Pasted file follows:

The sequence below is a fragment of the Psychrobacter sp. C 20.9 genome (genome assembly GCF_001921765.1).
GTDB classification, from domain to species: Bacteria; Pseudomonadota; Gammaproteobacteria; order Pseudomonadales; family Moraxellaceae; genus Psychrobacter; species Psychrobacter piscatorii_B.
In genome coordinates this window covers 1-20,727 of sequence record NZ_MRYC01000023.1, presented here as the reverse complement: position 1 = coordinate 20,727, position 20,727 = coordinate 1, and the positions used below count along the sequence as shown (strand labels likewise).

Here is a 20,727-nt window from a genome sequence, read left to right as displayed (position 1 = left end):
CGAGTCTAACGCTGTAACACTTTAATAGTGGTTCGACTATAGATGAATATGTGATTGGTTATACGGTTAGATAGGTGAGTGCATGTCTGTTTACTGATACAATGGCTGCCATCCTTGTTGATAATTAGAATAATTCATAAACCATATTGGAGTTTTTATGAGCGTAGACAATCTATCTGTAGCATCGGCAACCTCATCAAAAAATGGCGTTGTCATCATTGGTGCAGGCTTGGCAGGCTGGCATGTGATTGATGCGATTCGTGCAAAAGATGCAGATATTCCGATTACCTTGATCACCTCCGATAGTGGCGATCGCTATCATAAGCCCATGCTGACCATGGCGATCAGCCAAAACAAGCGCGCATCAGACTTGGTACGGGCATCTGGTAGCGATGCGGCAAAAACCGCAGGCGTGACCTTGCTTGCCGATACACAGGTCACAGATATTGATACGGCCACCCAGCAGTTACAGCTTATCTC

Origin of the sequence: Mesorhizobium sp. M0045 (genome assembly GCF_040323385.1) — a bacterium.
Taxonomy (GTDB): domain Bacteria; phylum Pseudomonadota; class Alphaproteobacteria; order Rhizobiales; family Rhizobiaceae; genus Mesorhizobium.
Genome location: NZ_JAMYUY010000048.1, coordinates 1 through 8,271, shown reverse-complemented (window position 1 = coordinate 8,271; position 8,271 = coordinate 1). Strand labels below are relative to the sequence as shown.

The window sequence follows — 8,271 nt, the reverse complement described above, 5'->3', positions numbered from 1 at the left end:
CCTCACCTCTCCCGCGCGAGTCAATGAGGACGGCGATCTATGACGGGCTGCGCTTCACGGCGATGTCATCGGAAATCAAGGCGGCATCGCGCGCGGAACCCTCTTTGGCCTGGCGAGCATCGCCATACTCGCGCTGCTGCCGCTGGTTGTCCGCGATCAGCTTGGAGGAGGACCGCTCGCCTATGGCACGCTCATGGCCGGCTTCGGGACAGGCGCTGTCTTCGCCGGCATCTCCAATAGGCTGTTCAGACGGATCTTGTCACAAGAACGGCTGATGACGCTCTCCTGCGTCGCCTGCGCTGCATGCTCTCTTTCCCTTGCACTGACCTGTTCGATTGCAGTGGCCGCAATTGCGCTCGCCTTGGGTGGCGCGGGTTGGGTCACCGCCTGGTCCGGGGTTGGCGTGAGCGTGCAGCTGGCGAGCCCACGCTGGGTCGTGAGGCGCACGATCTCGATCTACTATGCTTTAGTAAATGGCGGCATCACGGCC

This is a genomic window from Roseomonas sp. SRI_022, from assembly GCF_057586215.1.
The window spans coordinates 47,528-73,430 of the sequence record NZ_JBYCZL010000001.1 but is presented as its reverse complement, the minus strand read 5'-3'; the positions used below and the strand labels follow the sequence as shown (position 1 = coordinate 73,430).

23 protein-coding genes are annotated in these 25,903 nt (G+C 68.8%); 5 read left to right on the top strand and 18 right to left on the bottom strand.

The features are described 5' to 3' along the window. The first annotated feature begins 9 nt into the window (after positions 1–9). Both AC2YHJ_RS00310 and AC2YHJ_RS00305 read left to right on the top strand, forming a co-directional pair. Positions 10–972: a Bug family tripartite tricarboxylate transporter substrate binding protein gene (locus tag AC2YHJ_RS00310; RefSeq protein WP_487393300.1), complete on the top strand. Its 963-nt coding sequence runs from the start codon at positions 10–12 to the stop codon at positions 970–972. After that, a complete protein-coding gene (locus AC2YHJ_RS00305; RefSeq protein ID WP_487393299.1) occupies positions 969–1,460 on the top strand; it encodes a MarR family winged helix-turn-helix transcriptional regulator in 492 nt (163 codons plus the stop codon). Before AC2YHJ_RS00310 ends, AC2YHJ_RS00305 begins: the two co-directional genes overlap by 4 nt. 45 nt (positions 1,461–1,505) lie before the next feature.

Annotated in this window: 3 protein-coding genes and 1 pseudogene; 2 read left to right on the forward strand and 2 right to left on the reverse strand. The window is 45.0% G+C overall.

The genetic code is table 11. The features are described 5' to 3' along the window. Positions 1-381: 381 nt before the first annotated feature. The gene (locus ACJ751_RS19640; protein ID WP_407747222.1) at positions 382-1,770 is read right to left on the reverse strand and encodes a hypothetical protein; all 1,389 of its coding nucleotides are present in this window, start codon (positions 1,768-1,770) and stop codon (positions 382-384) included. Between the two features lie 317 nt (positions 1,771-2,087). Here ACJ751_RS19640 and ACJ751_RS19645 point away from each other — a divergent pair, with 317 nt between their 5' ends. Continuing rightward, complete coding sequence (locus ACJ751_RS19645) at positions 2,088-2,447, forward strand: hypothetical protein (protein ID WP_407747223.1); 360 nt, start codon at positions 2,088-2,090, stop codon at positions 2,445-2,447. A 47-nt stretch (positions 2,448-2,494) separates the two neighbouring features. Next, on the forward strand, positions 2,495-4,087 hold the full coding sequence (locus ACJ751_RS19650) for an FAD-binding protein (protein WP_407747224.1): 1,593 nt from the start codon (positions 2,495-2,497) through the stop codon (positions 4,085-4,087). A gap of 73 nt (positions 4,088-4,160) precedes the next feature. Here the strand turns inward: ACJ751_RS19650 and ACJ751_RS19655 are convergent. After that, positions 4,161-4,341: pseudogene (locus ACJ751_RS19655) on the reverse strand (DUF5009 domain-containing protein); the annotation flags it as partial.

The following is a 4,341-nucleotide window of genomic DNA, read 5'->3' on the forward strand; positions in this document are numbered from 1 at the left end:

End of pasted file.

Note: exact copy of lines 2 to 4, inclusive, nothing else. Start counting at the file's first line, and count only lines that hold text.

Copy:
GTDB classification, from domain to species: Bacteria; Pseudomonadota; Gammaproteobacteria; order Pseudomonadales; family Moraxellaceae; genus Psychrobacter; species Psychrobacter piscatorii_B.
In genome coordinates this window covers 1-20,727 of sequence record NZ_MRYC01000023.1, presented here as the reverse complement: position 1 = coordinate 20,727, position 20,727 = coordinate 1, and the positions used below count along the sequence as shown (strand labels likewise).

Here is a 20,727-nt window from a genome sequence, read left to right as displayed (position 1 = left end):